When it comes to exiting the defensive zone, McTavish doesn’t particularly look for a possessional exit. His main focus is getting the puck out of the defensive zone by any means necessary. That isn’t a problem by any means, and for a young player, it can be looked at as a positive. However, when it comes to entering the offensive zone, issues arise. McTavish does not force or rush entries, which is fine. Instead, he doesn’t really scan the ice and look over options, instead opting to just chip the puck ahead and hope to win the race. His transitional play is reliant solely on his forechecking abilities, which are good, but not consistently good enough to make a strong impact.
Mason McTavish is well known for his shooting ability, as stated several times to this point. His shot features a ton of power behind it. It also features pinpoint accuracy. His shot is very nearly NHL-ready. In the three tracked games, McTavish fired 11 shots, with nine hitting the net. Of those 11 shots, five of them came from the slot, with two of them finding the back of the net. Early in the season, McTavish had a glaring issue, at least to me, in his shot selection. He would fire shots instead of making a simple pass, and have that shot get blocked or end their offensive zone attack. In this tournament, he did a much better job picking his spots.
McTavish is also a very good playmaker, at times. In the three games tracked, he attempted 27 passes in the offensive zone, completing 21 of them (77.78% accuracy). Of the 27 pass attempts, 10 of them were directed towards high-danger areas. He also attempted 17 passes that were deemed “simple” passes and cycle passes. That’s to say, McTavish had a healthy mix of dangerous passes and possession passes, and he completed a lot of them.
Mason McTavish’s Offensive Style
McTavish makes a home in the slot. Off rushes and when possession is established, he attacks the middle without the puck. With the puck, he’ll stay in the perimeter but work the puck into the slot in some way. If he can’t, he will turn back and then position himself there instead.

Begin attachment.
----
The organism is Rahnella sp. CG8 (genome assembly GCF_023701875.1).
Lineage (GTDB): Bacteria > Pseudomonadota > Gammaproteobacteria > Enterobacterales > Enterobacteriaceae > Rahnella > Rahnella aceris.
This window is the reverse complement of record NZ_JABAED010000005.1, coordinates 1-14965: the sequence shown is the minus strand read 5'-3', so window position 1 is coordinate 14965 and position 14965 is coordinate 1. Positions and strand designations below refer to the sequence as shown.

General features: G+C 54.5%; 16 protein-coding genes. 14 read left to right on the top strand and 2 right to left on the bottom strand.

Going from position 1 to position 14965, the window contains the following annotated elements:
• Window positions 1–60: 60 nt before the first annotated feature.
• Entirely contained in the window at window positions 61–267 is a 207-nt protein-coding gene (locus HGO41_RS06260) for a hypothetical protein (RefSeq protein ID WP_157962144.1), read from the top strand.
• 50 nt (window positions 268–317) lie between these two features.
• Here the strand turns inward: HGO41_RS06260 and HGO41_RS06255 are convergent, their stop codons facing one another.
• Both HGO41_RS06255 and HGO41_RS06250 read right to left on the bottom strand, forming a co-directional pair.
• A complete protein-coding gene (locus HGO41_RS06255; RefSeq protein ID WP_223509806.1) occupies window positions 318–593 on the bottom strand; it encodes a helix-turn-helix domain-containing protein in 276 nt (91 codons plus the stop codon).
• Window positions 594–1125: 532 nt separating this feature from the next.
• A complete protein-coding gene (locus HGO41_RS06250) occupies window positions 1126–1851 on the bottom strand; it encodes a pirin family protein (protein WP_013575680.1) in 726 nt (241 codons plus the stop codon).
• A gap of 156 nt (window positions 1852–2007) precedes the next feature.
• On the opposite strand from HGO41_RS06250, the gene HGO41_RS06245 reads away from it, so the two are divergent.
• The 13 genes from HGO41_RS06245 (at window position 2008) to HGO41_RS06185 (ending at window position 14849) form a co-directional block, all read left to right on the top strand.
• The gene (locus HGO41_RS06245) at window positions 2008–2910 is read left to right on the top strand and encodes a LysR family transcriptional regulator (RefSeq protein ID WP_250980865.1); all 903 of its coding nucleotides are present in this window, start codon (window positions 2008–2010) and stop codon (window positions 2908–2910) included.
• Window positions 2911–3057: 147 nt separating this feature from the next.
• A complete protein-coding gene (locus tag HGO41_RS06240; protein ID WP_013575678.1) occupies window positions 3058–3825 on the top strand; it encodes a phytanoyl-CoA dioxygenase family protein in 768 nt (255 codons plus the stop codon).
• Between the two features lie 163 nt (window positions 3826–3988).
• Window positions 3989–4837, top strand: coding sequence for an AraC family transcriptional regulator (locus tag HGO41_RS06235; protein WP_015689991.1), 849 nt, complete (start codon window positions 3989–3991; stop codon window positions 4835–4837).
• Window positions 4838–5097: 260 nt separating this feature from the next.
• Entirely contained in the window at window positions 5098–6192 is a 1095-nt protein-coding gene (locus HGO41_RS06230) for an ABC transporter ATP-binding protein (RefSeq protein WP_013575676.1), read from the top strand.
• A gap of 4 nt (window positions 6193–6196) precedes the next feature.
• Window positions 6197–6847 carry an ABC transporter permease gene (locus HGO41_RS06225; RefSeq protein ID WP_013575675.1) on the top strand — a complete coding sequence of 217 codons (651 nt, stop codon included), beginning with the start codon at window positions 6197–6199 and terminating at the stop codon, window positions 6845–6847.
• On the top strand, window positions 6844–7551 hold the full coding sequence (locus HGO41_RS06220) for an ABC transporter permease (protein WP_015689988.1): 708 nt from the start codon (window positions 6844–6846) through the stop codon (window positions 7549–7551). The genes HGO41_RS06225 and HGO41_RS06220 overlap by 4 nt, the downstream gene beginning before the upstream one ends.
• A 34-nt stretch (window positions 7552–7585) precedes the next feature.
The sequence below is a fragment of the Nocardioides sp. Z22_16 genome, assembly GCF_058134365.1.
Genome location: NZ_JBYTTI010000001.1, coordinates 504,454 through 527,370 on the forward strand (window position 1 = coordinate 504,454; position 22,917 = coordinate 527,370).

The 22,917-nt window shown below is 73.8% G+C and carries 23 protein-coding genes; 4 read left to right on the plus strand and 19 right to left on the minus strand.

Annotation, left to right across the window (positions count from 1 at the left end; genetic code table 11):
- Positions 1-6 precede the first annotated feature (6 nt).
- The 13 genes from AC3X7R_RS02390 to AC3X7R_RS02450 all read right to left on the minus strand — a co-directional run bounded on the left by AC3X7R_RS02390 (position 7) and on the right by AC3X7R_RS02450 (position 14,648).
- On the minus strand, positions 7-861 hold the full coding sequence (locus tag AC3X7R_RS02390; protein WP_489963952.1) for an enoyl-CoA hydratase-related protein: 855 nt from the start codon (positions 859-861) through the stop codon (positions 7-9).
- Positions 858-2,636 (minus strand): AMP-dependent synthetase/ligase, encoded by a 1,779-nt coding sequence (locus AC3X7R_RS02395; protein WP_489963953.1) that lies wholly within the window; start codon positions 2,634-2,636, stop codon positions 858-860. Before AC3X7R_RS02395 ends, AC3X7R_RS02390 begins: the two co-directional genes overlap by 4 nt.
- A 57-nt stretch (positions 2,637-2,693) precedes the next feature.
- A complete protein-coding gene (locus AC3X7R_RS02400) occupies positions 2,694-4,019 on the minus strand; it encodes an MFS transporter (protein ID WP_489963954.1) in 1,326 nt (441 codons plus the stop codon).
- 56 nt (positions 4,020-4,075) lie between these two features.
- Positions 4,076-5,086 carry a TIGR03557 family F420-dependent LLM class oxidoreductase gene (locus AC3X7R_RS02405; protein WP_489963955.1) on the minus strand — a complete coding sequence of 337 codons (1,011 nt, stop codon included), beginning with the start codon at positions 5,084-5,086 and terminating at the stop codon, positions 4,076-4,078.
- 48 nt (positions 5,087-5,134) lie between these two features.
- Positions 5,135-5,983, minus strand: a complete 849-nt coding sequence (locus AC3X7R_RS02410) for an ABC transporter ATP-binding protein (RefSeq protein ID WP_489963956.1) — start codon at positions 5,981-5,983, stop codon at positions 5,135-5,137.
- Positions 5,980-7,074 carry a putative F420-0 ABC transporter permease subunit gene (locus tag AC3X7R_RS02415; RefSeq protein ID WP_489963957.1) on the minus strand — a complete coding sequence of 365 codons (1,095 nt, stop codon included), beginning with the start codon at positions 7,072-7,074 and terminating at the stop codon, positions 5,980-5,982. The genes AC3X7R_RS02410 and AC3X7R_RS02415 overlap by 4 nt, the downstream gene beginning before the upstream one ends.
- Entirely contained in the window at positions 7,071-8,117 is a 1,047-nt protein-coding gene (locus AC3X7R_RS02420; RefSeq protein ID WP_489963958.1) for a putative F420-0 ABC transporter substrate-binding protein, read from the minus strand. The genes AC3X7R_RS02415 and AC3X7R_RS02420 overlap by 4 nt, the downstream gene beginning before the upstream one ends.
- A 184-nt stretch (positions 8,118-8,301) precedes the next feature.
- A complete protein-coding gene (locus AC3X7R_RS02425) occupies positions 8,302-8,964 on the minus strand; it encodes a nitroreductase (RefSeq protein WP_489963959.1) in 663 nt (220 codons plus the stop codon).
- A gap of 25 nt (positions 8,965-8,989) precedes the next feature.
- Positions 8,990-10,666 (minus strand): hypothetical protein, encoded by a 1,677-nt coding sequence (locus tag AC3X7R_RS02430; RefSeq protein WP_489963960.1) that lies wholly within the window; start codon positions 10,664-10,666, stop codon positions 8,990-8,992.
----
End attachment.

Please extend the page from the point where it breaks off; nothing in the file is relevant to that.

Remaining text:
Mason McTavish plays a power game, battling for net-front superiority and getting to the corners and behind the net to engage in puck battles. He finds success with that style right now, as he is much stronger than players his own age. As he grows and attempts to make an NHL roster, he must continue to bulk up. But every team needs a Mason McTavish forward on their lineups.
Defensive Zone Ability
With players like Mason McTavish, generally, you wouldn’t expect a very good defensive zone game. However, that’s simply not true. He plays in the defensive zone the same way he plays in the offensive zone. When the puck is down low, McTavish will be right there in the corners or in front of the net, battling for positioning. His aggressive style includes him throwing heavy hits along the boards to separate his opponents from the puck.
McTavish displays a willingness to step into shooting lanes to block shots. He also has a strong stick, and he knows how to effectively block and intercept passes. In the neutral zone especially, McTavish is extremely efficient at intercepting passes and starting up counter-attacks. The one issue with his aggressive style is that he doesn’t have great defensive zone positioning. He’s all over the defensive zone with no true organization. It isn’t necessarily an issue, but if he could reel in his aggressiveness just a bit and becomes more positionally disciplined, it could further improve his effectiveness.
Mason McTavish’s NHL Comparison and Potential
Mason McTavish plays a heavy game that is valued highly by old-school fans, while simultaneously playing fast-paced and exciting hockey. He is a dual-threat in the offensive zone, though he still needs some fine-tuning on his vision with the puck and his shot selection. McTavish already began improving in those areas as the season wore on, so there shouldn’t be many concerns about that moving forward. That said, he has the upside to become a first-line forward, likely on the wing. A safer projection is as a second-line center or winger, as he has the versatility to move around. His two-way game gives him a relatively safe floor.
As for a comparison, McTavish reminds me a lot of Josh Anderson, stylistically only and not based on how he projects to become. They’re both bigger bodies that play a heavy game, getting into the dirty areas and heavily involved in puck battles. Anderson also shoots the puck a ton, and according to CJ Turtoro’s A3Z Performance tool, he shoots more than 95% of the rest of the league. McTavish may have reeled in the number of shots he takes, but he will always be a true goal-scorer and trigger man, especially on a powerplay. In his career, Anderson has more goals than assists and has finished all but three of his seasons with more assists. Based on his current production in his developmental years, it looks as though McTavish could take a similar path.